bleeding out salmon

5/23/14 @ 3:11 PM
ORIGINAL POST
svitreum
svitreum
USER since 8/29/06
Over the years I have been on a dozen different charters and none of them bleed out their catch, just throwing them in a cooler to flop around and turn into a U after rigor mortis sets in. This is practiced heavily out west and seems to be ignored here. Just wondering why? I myself have been neglectful, but I am changing my ways this year. If anyone is already doing this please chime in and add your thoughts. Thanks. Jimmy
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8/4/15 @ 5:58 PM
fowl_language
fowl_language
USER since 8/4/15
Out west we bled every salmon that came over the side. I got buddies I fish with out of Milwaukee now and every coho and chinook that comes over the side I shake my head when they don't cut the gills. Just something we always did on the ocean. The fish out of L.Michigan just don't taste the same, not sure if it's the freshwater or the bleeding but they just don't. I still smoke them though when we get some silvers or kings.

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7/16/15 @ 8:52 AM
A5¢
A5¢
MEMBER since 6/15/09
Dick Neefe on the Mississippi River taught me to severe the tail before tossing cats in the cooler and it does make the fillets whiter. The cooler on the other hand.... Smile

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7/16/15 @ 8:23 AM
dbuchmann
dbuchmann
USER since 2/17/05
I guided in Alaska for a summer and was told by my boss that as soon as you land a fish cut the gills and let it bleed out. Practiced this and had very nice looking fillets.

Edited on 7/16/15 8:45 AM
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7/15/15 @ 7:10 PM
Mike Nitro
Mike Nitro
USER since 4/3/14
I tried this on a couple salmon this year and admit that it makes cleaning much nicer- no bloody mess to deal with and the fillets are blood-free. Use a scissors to snip the gills and they bleed out quickly.

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7/25/14 @ 7:47 AM
BugleTrout
BugleTrout
USER since 9/27/01
I have been out on Lake Michigan charters in the past. Probably 4 or 5 of them and I agree, none of them bleed their fish. When I was in Alaska, every captain or guide ripped the gills as soon as the fish were landed. Some claim that Lake Michigan salmon taste the same as Alaskan salmon but I totally disagree. Maybe that's due to not bleeding them.

I'm setting up my boat for Michigan yet this summer and plan to attach a cord with a clip on it to attach to the fish. I can drag them behind the boat for a few minutes after I clip the gills. Who knows, maybe this will even attract a few fish into my spread.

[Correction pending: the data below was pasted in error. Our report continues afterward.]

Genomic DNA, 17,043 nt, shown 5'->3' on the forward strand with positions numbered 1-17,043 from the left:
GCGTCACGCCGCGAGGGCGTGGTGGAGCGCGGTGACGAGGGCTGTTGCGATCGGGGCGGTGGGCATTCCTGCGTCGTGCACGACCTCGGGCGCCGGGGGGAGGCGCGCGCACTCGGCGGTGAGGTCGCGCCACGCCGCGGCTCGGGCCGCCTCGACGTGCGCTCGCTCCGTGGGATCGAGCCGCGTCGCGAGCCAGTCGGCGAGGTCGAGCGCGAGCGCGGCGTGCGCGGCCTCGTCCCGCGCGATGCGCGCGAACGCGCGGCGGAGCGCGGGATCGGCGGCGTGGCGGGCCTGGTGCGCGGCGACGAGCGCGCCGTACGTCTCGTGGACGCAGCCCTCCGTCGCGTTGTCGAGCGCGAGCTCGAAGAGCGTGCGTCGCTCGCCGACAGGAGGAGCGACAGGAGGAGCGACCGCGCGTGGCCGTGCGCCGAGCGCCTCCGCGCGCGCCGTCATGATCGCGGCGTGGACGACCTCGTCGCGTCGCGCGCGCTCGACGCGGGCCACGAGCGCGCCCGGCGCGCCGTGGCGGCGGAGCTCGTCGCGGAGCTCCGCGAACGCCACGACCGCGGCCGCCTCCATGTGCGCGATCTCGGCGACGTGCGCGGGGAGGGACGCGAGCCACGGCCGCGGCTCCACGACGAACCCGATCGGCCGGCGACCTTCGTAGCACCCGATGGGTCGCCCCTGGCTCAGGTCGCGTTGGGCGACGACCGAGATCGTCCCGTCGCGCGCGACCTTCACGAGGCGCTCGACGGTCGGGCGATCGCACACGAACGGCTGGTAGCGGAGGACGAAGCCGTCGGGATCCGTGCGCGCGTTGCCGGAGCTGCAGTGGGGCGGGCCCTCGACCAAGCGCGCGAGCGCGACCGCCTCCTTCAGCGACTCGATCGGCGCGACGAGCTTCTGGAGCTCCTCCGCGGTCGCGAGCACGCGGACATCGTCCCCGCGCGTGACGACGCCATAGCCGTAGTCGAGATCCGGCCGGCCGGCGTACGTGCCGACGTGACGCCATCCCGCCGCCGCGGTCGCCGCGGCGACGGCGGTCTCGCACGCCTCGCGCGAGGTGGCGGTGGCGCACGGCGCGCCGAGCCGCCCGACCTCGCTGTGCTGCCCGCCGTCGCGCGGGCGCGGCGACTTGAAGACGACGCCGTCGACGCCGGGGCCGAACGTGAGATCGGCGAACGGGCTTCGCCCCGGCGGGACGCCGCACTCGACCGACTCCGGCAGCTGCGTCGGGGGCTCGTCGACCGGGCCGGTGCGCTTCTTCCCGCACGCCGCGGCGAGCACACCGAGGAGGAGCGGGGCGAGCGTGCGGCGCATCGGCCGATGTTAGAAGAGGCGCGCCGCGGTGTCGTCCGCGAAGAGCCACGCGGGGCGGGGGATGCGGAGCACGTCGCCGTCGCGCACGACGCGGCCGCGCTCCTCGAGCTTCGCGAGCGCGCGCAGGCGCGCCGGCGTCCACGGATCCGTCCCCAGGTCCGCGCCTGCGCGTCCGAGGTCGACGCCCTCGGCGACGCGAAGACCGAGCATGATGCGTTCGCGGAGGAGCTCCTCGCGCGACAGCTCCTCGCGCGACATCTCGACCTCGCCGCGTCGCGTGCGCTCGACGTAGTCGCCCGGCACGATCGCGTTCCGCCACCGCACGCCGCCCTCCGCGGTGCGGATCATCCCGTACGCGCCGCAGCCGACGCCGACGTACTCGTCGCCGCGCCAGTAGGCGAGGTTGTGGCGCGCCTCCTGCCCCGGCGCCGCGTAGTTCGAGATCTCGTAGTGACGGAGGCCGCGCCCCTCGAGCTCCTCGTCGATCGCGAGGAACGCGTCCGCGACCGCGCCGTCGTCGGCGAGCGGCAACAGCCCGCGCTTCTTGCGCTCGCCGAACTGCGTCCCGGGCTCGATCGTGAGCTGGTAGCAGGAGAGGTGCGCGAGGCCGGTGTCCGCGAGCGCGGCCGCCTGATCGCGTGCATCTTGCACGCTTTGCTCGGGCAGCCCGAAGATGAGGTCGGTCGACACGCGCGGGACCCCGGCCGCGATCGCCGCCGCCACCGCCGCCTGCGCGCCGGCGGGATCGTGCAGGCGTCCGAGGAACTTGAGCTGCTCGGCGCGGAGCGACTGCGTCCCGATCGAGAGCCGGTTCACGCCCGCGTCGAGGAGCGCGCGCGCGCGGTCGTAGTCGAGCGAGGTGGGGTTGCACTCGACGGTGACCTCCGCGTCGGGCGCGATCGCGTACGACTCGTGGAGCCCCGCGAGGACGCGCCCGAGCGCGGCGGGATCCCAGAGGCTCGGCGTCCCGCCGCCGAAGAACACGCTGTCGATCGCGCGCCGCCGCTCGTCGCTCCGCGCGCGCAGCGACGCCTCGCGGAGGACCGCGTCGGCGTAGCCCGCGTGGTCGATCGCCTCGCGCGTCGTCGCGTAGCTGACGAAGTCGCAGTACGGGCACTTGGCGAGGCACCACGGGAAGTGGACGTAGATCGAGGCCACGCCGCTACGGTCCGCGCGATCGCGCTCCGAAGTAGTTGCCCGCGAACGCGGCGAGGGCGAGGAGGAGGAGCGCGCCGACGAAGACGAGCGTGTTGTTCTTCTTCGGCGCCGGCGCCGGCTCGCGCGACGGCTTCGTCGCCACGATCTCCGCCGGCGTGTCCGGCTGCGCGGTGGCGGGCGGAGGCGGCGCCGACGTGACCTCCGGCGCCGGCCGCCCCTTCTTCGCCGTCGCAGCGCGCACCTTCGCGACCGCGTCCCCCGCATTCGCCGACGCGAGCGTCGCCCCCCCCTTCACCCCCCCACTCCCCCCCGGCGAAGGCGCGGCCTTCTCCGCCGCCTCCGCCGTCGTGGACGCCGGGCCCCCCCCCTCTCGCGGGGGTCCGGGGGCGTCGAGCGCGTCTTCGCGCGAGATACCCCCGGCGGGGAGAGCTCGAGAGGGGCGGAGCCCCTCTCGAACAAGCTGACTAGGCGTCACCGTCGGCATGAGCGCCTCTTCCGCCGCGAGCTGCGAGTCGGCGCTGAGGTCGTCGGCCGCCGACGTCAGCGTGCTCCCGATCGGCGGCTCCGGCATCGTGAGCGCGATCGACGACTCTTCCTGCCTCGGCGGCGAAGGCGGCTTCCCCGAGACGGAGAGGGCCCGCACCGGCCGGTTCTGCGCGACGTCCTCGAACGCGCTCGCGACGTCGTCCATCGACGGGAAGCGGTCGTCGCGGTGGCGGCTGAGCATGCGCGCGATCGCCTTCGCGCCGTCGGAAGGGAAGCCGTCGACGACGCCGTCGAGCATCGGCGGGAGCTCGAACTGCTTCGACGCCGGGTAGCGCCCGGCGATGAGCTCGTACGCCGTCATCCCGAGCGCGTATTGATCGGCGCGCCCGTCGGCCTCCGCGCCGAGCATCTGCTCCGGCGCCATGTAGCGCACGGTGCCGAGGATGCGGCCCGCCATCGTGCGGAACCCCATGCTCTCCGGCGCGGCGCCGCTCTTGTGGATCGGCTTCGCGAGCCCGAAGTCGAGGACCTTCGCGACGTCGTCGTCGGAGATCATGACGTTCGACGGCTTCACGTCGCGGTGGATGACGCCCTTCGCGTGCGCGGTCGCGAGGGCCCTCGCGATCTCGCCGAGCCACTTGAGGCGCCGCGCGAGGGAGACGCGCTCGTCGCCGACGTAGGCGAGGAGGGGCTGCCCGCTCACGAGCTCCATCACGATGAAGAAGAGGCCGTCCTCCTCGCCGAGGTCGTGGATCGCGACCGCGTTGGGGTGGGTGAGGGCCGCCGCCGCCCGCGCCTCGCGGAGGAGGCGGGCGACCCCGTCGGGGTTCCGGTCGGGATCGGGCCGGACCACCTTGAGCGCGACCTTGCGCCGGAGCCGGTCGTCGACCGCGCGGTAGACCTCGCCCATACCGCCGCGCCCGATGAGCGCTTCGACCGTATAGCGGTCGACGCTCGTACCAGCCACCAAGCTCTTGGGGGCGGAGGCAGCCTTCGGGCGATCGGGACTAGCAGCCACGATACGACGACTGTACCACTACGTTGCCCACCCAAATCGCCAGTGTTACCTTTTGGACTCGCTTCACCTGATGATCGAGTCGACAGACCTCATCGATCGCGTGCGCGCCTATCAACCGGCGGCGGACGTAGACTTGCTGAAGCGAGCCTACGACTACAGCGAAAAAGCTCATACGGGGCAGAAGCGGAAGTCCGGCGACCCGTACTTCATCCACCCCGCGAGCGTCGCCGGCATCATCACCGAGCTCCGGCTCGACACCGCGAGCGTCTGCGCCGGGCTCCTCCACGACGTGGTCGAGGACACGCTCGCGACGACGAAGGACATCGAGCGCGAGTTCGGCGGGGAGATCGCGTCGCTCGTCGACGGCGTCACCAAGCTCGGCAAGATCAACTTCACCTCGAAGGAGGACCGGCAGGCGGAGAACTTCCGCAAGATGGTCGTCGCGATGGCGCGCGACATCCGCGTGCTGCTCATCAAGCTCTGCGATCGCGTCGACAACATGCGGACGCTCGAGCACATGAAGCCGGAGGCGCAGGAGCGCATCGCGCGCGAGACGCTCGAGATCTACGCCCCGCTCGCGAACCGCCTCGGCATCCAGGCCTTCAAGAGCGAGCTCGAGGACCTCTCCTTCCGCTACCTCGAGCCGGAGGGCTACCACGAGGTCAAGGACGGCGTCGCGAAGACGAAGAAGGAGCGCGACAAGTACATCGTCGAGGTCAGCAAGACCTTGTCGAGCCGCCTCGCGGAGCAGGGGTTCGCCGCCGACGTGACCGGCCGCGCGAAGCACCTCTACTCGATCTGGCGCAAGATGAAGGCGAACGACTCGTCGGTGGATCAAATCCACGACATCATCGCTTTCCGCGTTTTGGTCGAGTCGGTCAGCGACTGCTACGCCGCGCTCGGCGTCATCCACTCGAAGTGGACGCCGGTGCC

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7/21/14 @ 9:01 AM
svitreum
svitreum
USER since 8/29/06
After about 5 trips under my belt now where I am bleeding out all my fish I can say I would never go back to just throwing them "in the box". Immediately after netting them I bonk them to stun them and then cut the gills while the fish is hanging over the side on a stringer that is attached to a cleat on the boat. I noticed that the fight the fish puts up causes the blood to really be pumping and it squirts out pretty hard most of the time. After about 15 minutes or so I place them in a cooler with an ice slurry (ice and cold salt water). To some this is just nonsense and too much work. I love salmon and appreciate the delicate nature of the flesh so I see this as completely necessary. When cleaning them I do not have to rinse them at all and people have commented to me how nice the fillets look. We are catching less fish per trip these days (as are most) and want to have the best looking and tasting fillets possible. I highly recommend this to everyone. I believe that a good charter boat could distinguish themselves by following these practices. So far I know of none that practice it.

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5/27/14 @ 10:44 AM
svitreum
svitreum
USER since 8/29/06
OK. Yesterday I cut each fish's gills with scissors and placed them in the live-well with water running continuously. When I filleted them it was like night and day. Almost no blood leaking out onto the fillets while cleaning which made it much better. I do not like to rinse the fillets at the station (salmon is very delicate)and I pat them down just before I vacuum seal them at home. I have not tried any yet so taste wise I can't chime in. I gave them to the other guys with me. Next time I will keep a few coho fillets and try them out and see for myself. Just the fact that cleaning them is so much nicer makes me want to continue this practice. When the surface water warms, I will put them on a stringer over the side of the boat to bleed out and after 10 minutes put them on ice.

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5/26/14 @ 12:52 PM
thinblueline
thinblueline
USER since 1/25/10
I bled them out for a while by cutting their gills with a pair of scissors. I finally stopped after realizing that, to me, I couldn't detect a dang bit of difference between fillets that came from bled fish, as opposed to those that had not been bled.

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5/26/14 @ 7:06 AM
muskymike275
muskymike275
USER since 1/6/08
I always bleed any fish after catching if its going to be eaten. You are missing out if you do not bleed the salmon. Put them in the cooler with some lake water and pop or cut a gill. It is going to be bloody but will look and taste great on the table. Next time out bleed one and don't bleed one and look at the difference then you can decide.

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5/24/14 @ 6:01 PM
muffstuffer
muffstuffer
USER since 1/15/09
Agreed but if you're someone like me who usually cleans them at home it's a good idea

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